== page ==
Happiness is not a matter of intensity but of balance, order, rhythm and harmony. ~ Thomas Merton

Thursday, September 30, 2010

Arcs and Straight Lines

Take a dressage whip and curve it, making an arc.  The arc is strong and flexible.  It can bear pressure without collapsing.  Straighten the whip and discover that the straight line is flexible but weak.  It cannot bear pressure without collapsing.

Now consider your horse's back.  Something I was given to ponder while watching some demos at the WEG.

The desire to have the horse in a natural posture is only good when his back is in a natural state, unencumbered by the weight of a rider.

No matter how natural we want to be, the act of riding a horse is unnatural.  They are designed to pull, not carry.

To effectively carry a rider, a horse must lower his croup, step under with his hind legs, lift his abdomen and round over the neck, flex at the poll and bring his head just in front of the vertical.

In this position the horse is rounded from croup to poll and his back lifts to carry the weight of his rider.

This is not a forced position.  It's not about pulling in the head and driving up the hindquarters.

The clinician we saw was riding a gorgeous Andalusian stallion.  He had a double bridle and was being ridden on contact.  Yet when the rider moved his hands forward, the horse maintained his frame and his cadence.  A beautiful example of self carriage.

I don't know that I have what it takes - either by my skill or the ability of my horses - to achieve such magnificence.  But more and more I'm convinced that ignoring the physical - failure to help the horse move in a bio-mechanically correct manner - is just as detrimental as ignoring the mental and emotional.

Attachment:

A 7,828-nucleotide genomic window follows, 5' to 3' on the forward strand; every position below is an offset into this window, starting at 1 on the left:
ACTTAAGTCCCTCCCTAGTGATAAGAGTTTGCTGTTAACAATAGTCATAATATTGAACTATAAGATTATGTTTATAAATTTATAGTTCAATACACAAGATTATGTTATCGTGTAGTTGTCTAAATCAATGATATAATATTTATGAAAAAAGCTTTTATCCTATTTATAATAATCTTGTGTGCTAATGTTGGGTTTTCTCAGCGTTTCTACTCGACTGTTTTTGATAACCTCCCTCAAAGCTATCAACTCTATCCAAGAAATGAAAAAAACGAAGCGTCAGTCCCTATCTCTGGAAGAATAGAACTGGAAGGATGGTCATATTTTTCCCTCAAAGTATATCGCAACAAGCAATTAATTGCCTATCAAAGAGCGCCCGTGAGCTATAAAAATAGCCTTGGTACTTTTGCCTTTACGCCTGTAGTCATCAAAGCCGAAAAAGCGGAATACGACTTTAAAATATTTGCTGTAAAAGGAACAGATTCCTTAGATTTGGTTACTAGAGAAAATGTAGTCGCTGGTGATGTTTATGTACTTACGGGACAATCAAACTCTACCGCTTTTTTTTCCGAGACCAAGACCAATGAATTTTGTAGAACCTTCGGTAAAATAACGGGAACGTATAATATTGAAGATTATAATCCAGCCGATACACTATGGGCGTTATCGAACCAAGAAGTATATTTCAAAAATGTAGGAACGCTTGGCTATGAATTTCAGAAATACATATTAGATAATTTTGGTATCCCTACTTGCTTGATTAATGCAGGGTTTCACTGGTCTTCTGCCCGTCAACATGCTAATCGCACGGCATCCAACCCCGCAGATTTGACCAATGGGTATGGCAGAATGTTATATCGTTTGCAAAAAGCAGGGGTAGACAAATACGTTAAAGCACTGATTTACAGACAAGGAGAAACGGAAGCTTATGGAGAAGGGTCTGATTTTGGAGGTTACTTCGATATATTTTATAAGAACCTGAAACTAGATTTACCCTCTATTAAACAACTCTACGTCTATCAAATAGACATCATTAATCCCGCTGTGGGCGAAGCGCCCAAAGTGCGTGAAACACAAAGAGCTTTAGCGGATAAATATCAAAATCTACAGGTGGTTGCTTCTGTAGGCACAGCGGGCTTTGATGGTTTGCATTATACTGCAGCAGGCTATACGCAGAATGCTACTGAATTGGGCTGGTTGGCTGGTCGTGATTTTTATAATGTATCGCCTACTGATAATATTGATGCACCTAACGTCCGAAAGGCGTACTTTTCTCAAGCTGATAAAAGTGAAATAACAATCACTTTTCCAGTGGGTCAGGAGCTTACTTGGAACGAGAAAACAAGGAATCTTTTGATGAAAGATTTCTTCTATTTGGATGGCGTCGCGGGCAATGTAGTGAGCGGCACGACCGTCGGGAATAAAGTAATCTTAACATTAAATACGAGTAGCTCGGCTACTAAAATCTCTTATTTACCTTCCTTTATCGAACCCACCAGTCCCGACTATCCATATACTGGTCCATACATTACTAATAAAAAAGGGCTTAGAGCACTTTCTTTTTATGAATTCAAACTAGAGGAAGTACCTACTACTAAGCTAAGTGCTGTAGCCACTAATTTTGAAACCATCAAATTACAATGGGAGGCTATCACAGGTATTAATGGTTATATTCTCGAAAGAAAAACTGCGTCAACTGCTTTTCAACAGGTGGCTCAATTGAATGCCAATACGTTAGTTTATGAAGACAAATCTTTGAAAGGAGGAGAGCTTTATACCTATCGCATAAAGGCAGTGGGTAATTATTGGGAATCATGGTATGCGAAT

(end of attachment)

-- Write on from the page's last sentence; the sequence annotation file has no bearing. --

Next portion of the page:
Parelli Central said...

Great post, Lisa! I remember seeing 3Star Parelli Instructor Rachel Jessop's before and after pictures of her Arab during my Parelli 6 week course and was amazed that it was the same horse. This is "horse development" and takes so much skill to achieve when still "putting the relationship first" and "taking the time it takes".
I see in my horse JB positive changes since we started. He had an incredible poor posture due to being "held" in a small paddock and box stall by his previous owner, and it affected our ability to do transitions, canter and smaller circles. Once you get a feel for it, it is spectacular how much you can help a horse staying physically, mentally and emotionally sound!
Keep up the good play...

Petra Christensen
Parelli 2Star Junior Trainee Instructor
Parelli Central

Lisa said...

Something I'm coming to realize through my Centered Riding lessons is that you can work on the horse physically - riding with contact and connection - without sacrificing the mental and emotional. In fact, my sweet Bleu is teaching me that when she feels good in her body, she is better able to give me her mind and heart.